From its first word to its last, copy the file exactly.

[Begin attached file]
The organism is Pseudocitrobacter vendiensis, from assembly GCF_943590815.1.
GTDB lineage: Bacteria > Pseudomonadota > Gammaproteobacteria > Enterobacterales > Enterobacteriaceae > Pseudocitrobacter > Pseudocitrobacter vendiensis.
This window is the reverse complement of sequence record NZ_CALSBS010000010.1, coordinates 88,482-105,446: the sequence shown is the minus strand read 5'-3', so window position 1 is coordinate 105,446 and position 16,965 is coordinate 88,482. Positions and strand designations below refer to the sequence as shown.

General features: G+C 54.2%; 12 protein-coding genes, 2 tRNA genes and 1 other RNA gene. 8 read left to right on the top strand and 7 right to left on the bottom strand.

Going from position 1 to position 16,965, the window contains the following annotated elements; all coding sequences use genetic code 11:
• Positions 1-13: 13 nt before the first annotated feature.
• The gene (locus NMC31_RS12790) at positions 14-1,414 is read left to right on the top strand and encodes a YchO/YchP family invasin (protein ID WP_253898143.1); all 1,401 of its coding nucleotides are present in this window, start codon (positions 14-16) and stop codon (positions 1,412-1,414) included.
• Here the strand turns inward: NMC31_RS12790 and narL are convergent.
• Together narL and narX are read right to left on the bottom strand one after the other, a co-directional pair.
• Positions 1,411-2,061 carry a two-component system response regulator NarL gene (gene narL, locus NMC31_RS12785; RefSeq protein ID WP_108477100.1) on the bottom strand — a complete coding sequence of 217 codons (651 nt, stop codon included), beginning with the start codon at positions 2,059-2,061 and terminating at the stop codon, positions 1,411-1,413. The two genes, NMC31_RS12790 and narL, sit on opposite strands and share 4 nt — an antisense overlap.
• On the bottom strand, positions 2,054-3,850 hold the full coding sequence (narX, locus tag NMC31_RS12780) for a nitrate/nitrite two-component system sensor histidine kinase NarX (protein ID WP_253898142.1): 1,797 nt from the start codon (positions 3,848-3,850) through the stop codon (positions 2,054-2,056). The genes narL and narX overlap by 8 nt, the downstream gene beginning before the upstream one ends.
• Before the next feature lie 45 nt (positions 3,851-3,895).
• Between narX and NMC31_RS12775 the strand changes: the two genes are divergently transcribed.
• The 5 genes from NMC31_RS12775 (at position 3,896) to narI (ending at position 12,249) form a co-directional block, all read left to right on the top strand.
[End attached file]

The organism is Pseudocitrobacter vendiensis, from assembly GCF_943590815.1.
GTDB lineage: Bacteria > Pseudomonadota > Gammaproteobacteria > Enterobacterales > Enterobacteriaceae > Pseudocitrobacter > Pseudocitrobacter vendiensis.
This window is the reverse complement of sequence record NZ_CALSBS010000010.1, coordinates 88,482-105,446: the sequence shown is the minus strand read 5'-3', so window position 1 is coordinate 105,446 and position 16,965 is coordinate 88,482. Positions and strand designations below refer to the sequence as shown.

General features: G+C 54.2%; 12 protein-coding genes, 2 tRNA genes and 1 other RNA gene. 8 read left to right on the top strand and 7 right to left on the bottom strand.

Going from position 1 to position 16,965, the window contains the following annotated elements; all coding sequences use genetic code 11:
• Positions 1-13: 13 nt before the first annotated feature.
• The gene (locus NMC31_RS12790) at positions 14-1,414 is read left to right on the top strand and encodes a YchO/YchP family invasin (protein ID WP_253898143.1); all 1,401 of its coding nucleotides are present in this window, start codon (positions 14-16) and stop codon (positions 1,412-1,414) included.
• Here the strand turns inward: NMC31_RS12790 and narL are convergent.
• Together narL and narX are read right to left on the bottom strand one after the other, a co-directional pair.
• Positions 1,411-2,061 carry a two-component system response regulator NarL gene (gene narL, locus NMC31_RS12785; RefSeq protein ID WP_108477100.1) on the bottom strand — a complete coding sequence of 217 codons (651 nt, stop codon included), beginning with the start codon at positions 2,059-2,061 and terminating at the stop codon, positions 1,411-1,413. The two genes, NMC31_RS12790 and narL, sit on opposite strands and share 4 nt — an antisense overlap.
• On the bottom strand, positions 2,054-3,850 hold the full coding sequence (narX, locus tag NMC31_RS12780) for a nitrate/nitrite two-component system sensor histidine kinase NarX (protein ID WP_253898142.1): 1,797 nt from the start codon (positions 3,848-3,850) through the stop codon (positions 2,054-2,056). The genes narL and narX overlap by 8 nt, the downstream gene beginning before the upstream one ends.
• Before the next feature lie 45 nt (positions 3,851-3,895).
• Between narX and NMC31_RS12775 the strand changes: the two genes are divergently transcribed.
• The 5 genes from NMC31_RS12775 (at position 3,896) to narI (ending at position 12,249) form a co-directional block, all read left to right on the top strand.